J.D., I agree with your philosophy. When I was in college I worked at a retail store and I went from stocker to customer service supervisor because I did a damn good job. When we got a new store manager, I apparently impressed him enough that he wanted me to be an assistant manager. Much to his dismay, I was in school and couldn’t do it. I also think it boils down to having pride in what you do. Even when I have had shitty managers (like at another job where I was sexually harassed by a man), I still… Read more »

Naomi
Naomi
12 years ago

Thanks for the great post!

I think the perception and definition of “job” versus “career” may be based in class background as much as one’s personal value system.

Some people are intimidated and/or put off by “Career” as it sounds too daunting or foreign and only identify with “job” while your perception that “the distinction between a job and a career is artificial” shows that you are very comfortable identifying with the word “career.”

Kaila
Kaila
12 years ago

Well said!

Every job I’ve ever had has taught me SOMETHING.

And I’ve never thought it’s okay to “do the minimum without annoying the boss,” except in a situation which was somewhat similar to your insurance-sales situation. (I didn’t want to be REALLY good at ripping people off).

It might seem like half-assing a job would never matter, but I’ve found it’s a relatively small world, and you never know who your current boss might know someone in your next, better, job.

Karl Staib - Your Work Happiness Matters
Karl Staib - Your Work Happiness Matters
12 years ago

Damn you are a good writer! I learn every day that I read you.

I agree with your thoughts. We need to try our hardest to do great work. I understand where Trent is coming from and I know that I’ve been there, but when I became engaged with the job I always enjoyed myself so much more. It became more than just a paycheck. That’s what working happy is all about. Enjoying each step of the journey toward financial freedom.

Sara at On Simplicity
Sara at On Simplicity
12 years ago

I have a hard time not doing my best. Even if it’s been a summer job, I can’t help but work hard. I think it’s just the way I was raised.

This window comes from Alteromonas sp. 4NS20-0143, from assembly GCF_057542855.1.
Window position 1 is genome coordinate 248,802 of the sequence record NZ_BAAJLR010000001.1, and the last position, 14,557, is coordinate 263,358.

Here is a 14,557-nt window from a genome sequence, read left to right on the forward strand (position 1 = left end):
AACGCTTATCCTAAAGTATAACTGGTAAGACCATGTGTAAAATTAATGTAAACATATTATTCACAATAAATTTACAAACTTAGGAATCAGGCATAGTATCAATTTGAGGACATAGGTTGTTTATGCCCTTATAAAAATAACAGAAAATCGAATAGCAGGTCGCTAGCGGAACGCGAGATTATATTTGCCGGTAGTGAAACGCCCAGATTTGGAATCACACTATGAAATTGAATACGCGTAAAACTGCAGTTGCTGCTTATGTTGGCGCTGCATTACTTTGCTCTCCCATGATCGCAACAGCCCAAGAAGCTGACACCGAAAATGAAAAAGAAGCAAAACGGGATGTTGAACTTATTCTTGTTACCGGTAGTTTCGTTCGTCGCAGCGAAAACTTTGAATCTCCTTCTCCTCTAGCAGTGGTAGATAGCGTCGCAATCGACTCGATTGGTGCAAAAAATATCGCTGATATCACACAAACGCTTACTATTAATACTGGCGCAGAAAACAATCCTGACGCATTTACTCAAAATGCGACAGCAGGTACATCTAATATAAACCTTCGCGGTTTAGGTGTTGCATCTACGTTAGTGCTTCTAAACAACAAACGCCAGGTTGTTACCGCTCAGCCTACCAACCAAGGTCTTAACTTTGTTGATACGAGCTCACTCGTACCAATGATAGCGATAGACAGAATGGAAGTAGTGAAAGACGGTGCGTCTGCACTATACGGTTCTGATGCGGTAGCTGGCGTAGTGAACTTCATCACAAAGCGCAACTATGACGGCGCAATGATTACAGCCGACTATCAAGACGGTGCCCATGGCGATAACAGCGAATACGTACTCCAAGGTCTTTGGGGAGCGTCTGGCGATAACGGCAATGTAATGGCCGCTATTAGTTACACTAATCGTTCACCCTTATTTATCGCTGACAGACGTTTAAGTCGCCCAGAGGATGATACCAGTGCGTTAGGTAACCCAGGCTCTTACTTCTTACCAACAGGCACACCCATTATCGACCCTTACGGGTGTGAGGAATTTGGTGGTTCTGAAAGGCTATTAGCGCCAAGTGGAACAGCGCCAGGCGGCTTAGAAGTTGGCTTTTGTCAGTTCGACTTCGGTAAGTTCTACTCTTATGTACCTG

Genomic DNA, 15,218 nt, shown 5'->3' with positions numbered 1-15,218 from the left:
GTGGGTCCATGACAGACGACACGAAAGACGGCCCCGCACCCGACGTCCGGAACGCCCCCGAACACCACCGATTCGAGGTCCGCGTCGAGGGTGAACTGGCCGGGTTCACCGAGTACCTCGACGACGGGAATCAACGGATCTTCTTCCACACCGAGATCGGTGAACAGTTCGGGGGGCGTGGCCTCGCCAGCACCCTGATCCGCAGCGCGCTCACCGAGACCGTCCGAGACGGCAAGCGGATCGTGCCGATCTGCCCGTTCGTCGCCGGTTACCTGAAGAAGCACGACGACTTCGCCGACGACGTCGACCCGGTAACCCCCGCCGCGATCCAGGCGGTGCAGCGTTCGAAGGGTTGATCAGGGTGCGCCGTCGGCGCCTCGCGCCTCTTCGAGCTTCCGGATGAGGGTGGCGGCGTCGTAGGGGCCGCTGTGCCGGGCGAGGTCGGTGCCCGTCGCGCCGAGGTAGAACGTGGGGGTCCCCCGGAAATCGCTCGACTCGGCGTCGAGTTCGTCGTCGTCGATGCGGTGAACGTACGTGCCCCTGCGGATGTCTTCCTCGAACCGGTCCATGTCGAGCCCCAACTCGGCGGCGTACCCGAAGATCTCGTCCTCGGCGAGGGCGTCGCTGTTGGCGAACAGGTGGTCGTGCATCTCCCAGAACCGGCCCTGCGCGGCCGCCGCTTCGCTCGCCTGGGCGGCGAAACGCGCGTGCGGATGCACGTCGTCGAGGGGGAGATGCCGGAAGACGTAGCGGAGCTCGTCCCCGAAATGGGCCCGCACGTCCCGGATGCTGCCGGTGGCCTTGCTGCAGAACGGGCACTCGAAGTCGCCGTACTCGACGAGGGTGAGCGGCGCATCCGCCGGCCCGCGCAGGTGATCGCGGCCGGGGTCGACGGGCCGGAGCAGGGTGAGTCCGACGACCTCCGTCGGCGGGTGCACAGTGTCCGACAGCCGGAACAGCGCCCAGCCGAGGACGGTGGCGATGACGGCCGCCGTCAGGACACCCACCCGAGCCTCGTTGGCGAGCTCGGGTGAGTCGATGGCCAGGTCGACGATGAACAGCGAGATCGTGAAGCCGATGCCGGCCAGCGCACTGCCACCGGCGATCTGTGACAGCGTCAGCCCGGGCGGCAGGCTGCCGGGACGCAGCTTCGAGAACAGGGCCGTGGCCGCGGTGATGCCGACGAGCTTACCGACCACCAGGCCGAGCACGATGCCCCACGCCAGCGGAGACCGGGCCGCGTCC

But Funny About Money’s comment also hit home in that the extra initiative has rarely paid off in concrete terms. Often, it has meant getting more work placed on my shoulders for no additional benefits. I think you’re on the money when you talk about balance: doing enough to respect yourself and the people your job serves, but not to the detriment of your family and your other passions.

Joe Bob
Joe Bob
12 years ago

I think it was Dr. Martin Luther King who said, and I paraphrase here, that “the true test of a man’s character is what he does when no one is looking.”

Even if you hate your job and are miserable in it, you should give it your best shot — even while you are looking for something else.

Rob
Rob
12 years ago

Awesome post! This is why I read this site.

Tom
Tom
12 years ago

When I was young, I took a lot of temp jobs. I liked some of them, but didn’t like most. I tried to do my best at every one and often received job offers that I couldn’t accept. One day I was assigned to sweep floors in a factory for a week. Having no other temporary options, I took the job. It was tedious and boring, but I always seemed to finish early. So, I began looking for things to do. I started organizing supplies for the various departments, rearranging pallets to improve the efficiency of pulls when a product… Read more »

jeffeb3
jeffeb3
12 years ago

Hmmm. I like the idea of every job being part of your career. But I disagree in one case. You only have so much time and energy. Don’t waste it showing people where the alarm clocks are on aisle 10 when you could be spending it improving your education. Work ethic is something that needs to be learned, but even if you aren’t in school, you can learn more by picking up a useful hobby, or reading a book that expands the creativity of your brain. Recognize when the fastest track out of a job doesn’t have anything to do… Read more »